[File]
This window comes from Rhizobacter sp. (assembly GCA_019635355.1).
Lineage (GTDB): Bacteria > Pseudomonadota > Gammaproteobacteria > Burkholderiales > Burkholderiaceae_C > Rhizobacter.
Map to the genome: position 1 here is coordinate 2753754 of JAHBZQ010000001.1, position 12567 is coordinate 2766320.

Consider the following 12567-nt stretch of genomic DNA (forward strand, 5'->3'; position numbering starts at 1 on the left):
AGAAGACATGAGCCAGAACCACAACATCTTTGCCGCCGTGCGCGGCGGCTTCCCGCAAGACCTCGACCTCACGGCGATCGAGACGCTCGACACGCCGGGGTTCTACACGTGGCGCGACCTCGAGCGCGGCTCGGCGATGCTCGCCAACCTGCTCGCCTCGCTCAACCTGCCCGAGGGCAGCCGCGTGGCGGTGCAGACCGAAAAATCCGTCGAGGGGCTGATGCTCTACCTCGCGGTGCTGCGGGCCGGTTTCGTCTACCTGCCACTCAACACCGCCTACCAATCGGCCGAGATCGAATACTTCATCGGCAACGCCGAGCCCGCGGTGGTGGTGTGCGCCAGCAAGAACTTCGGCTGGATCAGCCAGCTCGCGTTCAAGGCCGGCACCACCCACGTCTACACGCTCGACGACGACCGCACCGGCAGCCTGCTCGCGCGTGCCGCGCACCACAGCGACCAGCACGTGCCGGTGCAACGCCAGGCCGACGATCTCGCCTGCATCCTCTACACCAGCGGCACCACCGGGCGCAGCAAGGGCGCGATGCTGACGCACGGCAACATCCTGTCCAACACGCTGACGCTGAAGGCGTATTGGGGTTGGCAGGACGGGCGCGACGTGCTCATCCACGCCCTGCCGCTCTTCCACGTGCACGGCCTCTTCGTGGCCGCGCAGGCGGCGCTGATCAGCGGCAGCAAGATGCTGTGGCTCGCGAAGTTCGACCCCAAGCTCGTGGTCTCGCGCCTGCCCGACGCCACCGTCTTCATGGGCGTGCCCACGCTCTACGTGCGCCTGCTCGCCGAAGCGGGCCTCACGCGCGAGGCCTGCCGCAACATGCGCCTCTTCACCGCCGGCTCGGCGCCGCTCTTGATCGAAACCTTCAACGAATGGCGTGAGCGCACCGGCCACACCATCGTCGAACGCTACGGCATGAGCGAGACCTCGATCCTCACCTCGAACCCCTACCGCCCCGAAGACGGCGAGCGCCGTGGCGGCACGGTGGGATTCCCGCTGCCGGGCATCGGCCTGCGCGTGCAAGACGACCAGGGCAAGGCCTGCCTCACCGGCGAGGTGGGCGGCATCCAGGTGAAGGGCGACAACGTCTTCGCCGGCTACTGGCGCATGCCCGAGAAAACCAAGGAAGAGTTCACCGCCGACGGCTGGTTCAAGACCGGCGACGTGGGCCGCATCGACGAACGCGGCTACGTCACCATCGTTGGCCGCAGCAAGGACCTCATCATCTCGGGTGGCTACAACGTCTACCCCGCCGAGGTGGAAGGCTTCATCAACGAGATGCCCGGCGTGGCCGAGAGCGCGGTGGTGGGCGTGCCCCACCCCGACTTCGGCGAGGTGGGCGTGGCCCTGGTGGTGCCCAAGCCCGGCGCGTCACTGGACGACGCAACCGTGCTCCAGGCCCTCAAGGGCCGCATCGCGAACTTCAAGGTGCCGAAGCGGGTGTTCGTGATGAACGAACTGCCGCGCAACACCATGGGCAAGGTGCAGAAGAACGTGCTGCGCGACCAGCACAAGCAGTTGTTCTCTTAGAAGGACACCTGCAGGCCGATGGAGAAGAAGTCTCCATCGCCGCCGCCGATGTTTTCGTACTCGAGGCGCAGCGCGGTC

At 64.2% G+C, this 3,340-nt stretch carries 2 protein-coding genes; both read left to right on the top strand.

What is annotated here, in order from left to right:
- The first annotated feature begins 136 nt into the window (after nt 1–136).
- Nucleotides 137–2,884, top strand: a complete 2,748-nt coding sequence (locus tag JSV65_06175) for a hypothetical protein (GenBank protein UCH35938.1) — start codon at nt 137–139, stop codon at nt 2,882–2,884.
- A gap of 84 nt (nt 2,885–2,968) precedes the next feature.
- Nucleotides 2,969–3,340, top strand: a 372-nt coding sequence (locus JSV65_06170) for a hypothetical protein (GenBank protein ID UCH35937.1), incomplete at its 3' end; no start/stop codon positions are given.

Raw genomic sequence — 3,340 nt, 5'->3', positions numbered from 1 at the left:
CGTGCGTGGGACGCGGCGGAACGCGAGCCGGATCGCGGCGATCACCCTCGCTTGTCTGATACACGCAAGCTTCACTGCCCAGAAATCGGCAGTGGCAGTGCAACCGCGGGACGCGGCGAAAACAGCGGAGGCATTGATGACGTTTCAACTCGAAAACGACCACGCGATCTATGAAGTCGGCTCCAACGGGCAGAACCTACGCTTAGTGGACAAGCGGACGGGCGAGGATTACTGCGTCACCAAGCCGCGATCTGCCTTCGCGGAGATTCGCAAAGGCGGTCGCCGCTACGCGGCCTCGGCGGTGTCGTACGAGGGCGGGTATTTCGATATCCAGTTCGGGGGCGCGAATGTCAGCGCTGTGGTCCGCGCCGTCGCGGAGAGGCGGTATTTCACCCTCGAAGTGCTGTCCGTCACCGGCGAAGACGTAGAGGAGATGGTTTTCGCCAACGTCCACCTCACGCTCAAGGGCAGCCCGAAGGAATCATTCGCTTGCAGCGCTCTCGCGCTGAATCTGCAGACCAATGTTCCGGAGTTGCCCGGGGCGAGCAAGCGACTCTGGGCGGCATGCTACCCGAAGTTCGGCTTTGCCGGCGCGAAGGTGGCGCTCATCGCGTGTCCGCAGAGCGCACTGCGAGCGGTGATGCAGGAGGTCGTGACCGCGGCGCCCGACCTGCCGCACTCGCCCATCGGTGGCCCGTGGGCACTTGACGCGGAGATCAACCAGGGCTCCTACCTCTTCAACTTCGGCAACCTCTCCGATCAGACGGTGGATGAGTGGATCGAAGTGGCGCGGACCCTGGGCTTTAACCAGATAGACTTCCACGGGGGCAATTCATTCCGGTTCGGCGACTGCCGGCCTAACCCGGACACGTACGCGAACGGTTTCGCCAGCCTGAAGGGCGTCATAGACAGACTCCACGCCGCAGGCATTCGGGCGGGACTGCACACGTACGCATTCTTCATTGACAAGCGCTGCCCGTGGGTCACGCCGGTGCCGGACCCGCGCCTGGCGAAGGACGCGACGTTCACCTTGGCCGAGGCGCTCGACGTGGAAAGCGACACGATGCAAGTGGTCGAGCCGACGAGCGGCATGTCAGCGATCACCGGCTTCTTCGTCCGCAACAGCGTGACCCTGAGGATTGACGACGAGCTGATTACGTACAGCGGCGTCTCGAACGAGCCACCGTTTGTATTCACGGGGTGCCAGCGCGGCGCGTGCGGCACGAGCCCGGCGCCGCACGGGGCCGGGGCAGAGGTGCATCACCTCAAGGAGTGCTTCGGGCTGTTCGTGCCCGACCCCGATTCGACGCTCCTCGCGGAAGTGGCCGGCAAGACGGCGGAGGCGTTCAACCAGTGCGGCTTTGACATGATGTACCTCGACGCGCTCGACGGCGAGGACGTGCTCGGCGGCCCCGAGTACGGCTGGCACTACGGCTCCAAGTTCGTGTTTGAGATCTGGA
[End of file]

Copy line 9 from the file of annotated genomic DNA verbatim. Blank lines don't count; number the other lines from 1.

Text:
- Nucleotides 137–2,884, top strand: a complete 2,748-nt coding sequence (locus tag JSV65_06175) for a hypothetical protein (GenBank protein UCH35938.1) — start codon at nt 137–139, stop codon at nt 2,882–2,884.